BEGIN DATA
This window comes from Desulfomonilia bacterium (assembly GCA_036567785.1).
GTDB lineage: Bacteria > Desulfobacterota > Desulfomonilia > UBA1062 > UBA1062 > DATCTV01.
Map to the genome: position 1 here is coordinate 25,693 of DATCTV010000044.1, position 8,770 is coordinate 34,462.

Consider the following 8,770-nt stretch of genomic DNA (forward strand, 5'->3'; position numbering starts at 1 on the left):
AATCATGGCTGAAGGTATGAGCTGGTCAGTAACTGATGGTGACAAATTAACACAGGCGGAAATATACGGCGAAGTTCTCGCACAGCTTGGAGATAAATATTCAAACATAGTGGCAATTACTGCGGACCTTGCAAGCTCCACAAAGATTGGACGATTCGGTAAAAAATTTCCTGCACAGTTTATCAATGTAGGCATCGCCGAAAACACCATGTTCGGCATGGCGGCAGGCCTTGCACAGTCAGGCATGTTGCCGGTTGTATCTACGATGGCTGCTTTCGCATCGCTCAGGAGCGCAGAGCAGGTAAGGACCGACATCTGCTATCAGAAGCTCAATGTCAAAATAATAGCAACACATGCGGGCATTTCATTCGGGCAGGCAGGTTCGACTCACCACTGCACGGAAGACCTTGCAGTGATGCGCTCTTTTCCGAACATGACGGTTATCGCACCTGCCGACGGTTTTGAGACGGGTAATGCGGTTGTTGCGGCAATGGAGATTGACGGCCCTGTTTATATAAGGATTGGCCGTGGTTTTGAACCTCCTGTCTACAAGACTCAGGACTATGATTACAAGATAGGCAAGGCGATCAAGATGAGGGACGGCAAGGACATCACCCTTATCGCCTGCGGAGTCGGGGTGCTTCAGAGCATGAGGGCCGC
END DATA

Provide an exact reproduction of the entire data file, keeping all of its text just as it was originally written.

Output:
This window comes from Desulfomonilia bacterium (assembly GCA_036567785.1).
GTDB lineage: Bacteria > Desulfobacterota > Desulfomonilia > UBA1062 > UBA1062 > DATCTV01.
Map to the genome: position 1 here is coordinate 25,693 of DATCTV010000044.1, position 8,770 is coordinate 34,462.

Consider the following 8,770-nt stretch of genomic DNA (forward strand, 5'->3'; position numbering starts at 1 on the left):
AATCATGGCTGAAGGTATGAGCTGGTCAGTAACTGATGGTGACAAATTAACACAGGCGGAAATATACGGCGAAGTTCTCGCACAGCTTGGAGATAAATATTCAAACATAGTGGCAATTACTGCGGACCTTGCAAGCTCCACAAAGATTGGACGATTCGGTAAAAAATTTCCTGCACAGTTTATCAATGTAGGCATCGCCGAAAACACCATGTTCGGCATGGCGGCAGGCCTTGCACAGTCAGGCATGTTGCCGGTTGTATCTACGATGGCTGCTTTCGCATCGCTCAGGAGCGCAGAGCAGGTAAGGACCGACATCTGCTATCAGAAGCTCAATGTCAAAATAATAGCAACACATGCGGGCATTTCATTCGGGCAGGCAGGTTCGACTCACCACTGCACGGAAGACCTTGCAGTGATGCGCTCTTTTCCGAACATGACGGTTATCGCACCTGCCGACGGTTTTGAGACGGGTAATGCGGTTGTTGCGGCAATGGAGATTGACGGCCCTGTTTATATAAGGATTGGCCGTGGTTTTGAACCTCCTGTCTACAAGACTCAGGACTATGATTACAAGATAGGCAAGGCGATCAAGATGAGGGACGGCAAGGACATCACCCTTATCGCCTGCGGAGTCGGGGTGCTTCAGAGCATGAGGGCCGC